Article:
On the night after the death of the fox-cubs, when Brock was led by the she-badger to the spot where her victims lay, he noticed that man's foot-scent was strong on the grass around, and also that his hand-scent lingered on the fur of the slain animal. Often, during the succeeding two months, he was awakened in the day by quick, irregular footsteps overhead; and later, when he climbed from his doorway, and stood motionless, with uplifted nostrils, inhaling each breath of scent, he found that the dreaded signs of man were numerous on the trail, on the near beech-trunk, and even on the mound before the "set." Once, on returning home with his family, he was greatly alarmed to discover that in the night the man had visited his haunts, and that a dog had passed down the galleries and disturbed the bed on which he slept. Henceforward, he used the main opening as an exit only, and invariably entered the "set" by the opening through which the vixen had escaped from his mate, passing, on his way, the mouth of a side-gallery connected with the apartments occupied by his old sire and dam, together with their present family. Eventually, through these precautions, he saved his principal earthworks from destruction.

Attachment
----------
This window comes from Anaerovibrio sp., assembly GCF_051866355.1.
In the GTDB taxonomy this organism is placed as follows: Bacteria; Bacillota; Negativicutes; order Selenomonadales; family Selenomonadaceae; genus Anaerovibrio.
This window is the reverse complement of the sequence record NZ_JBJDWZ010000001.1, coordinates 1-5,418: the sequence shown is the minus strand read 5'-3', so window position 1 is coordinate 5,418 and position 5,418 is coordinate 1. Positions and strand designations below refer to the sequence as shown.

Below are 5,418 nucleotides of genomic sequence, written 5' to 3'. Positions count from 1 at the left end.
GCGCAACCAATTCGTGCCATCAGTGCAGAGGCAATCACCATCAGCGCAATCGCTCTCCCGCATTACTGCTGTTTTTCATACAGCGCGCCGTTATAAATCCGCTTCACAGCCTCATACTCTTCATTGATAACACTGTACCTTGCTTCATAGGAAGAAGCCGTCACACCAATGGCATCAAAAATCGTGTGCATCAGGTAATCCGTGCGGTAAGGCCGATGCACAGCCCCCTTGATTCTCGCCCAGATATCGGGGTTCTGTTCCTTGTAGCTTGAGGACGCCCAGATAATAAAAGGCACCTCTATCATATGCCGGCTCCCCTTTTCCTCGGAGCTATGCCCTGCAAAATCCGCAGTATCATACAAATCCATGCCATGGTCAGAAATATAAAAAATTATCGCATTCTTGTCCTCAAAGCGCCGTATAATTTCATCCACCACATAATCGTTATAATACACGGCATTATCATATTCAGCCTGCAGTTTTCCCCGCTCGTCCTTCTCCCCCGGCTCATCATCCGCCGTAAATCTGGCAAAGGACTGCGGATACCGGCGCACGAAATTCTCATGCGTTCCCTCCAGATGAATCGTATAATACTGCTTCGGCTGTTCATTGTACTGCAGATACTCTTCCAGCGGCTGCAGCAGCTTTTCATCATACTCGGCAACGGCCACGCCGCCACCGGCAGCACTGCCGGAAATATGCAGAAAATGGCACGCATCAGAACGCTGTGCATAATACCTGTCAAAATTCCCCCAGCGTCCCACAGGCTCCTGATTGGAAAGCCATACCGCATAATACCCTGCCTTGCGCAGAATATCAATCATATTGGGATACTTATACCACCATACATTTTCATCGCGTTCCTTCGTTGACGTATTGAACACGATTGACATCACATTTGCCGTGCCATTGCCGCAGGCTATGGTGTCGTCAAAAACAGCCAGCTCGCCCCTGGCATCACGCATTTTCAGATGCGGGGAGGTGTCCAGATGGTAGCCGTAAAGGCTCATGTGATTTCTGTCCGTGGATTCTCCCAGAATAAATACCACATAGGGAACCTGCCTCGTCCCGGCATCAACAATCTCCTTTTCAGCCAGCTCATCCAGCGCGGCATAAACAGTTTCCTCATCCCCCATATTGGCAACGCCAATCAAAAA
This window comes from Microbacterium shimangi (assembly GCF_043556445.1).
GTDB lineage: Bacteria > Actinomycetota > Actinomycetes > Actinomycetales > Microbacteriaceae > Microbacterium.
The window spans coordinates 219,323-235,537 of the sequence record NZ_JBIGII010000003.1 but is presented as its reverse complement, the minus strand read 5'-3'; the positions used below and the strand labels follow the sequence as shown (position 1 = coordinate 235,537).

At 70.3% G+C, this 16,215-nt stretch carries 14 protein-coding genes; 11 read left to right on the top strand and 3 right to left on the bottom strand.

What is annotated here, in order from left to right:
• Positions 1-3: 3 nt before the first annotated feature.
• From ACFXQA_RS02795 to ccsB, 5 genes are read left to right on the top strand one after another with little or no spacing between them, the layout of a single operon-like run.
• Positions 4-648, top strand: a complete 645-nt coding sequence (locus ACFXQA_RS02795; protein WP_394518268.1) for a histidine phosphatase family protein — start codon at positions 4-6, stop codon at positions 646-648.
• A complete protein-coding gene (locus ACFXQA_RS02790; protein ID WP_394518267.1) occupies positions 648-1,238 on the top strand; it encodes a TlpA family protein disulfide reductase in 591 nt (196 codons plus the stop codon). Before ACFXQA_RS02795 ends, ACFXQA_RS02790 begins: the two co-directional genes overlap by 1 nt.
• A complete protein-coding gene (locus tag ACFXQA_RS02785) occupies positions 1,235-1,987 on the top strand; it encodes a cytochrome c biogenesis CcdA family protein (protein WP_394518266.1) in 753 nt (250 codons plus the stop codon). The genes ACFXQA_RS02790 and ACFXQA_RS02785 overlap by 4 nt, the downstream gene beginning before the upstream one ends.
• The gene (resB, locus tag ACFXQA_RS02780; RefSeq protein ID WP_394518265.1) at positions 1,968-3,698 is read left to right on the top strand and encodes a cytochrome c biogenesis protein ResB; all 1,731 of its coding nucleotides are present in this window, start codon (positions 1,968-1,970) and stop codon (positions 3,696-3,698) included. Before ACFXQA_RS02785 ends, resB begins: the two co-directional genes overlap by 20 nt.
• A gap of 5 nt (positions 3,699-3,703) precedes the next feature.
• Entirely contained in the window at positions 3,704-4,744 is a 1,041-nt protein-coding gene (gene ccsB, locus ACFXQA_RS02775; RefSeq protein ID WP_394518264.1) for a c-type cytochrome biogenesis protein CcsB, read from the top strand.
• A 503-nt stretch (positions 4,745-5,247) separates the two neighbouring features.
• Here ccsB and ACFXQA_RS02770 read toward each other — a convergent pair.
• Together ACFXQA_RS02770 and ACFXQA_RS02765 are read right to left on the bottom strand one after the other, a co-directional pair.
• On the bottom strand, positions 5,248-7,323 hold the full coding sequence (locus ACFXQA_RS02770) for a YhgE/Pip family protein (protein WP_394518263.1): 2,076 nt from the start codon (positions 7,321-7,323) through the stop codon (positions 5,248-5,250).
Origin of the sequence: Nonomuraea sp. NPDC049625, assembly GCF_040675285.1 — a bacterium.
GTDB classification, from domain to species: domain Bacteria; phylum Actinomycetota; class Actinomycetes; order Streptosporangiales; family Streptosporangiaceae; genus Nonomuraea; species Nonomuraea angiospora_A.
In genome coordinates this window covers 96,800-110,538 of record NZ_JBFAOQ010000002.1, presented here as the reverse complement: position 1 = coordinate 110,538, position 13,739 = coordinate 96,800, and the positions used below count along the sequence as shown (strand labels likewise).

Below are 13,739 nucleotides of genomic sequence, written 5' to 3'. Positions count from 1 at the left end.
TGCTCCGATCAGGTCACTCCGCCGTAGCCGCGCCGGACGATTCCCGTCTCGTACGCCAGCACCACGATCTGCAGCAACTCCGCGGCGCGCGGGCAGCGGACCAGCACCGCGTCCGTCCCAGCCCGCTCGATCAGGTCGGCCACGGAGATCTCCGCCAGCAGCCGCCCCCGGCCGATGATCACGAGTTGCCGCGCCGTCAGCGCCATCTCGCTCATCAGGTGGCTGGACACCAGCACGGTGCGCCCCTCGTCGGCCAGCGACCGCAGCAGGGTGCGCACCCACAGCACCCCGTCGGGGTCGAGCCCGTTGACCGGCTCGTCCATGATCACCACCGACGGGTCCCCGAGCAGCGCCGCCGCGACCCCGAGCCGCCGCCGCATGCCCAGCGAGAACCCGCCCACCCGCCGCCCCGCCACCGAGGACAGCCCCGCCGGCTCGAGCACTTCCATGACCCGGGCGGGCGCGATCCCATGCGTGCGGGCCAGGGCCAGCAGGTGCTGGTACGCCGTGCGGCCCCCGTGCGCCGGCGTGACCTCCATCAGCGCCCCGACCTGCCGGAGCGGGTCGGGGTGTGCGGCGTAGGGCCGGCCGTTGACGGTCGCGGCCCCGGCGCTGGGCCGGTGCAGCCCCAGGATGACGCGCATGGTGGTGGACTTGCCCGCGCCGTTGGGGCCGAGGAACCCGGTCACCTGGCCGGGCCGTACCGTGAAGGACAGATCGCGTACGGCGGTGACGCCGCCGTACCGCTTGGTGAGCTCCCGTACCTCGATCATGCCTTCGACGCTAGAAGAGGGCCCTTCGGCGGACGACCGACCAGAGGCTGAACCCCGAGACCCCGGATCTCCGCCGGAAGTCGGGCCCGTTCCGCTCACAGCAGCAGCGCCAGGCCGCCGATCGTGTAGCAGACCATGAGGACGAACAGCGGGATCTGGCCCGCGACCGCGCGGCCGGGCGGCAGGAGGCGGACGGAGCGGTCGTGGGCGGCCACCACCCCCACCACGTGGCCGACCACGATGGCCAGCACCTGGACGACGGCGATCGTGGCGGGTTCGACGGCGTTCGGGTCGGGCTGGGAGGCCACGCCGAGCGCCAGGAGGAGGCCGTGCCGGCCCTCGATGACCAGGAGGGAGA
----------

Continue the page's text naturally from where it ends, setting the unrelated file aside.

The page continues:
"HE CLIMBED FROM HIS DOORWAY, AND STOOD MOTIONLESS, WITH UPLIFTED NOSTRILS, INHALING EACH BREATH OF SCENT".
[ To face p. 364].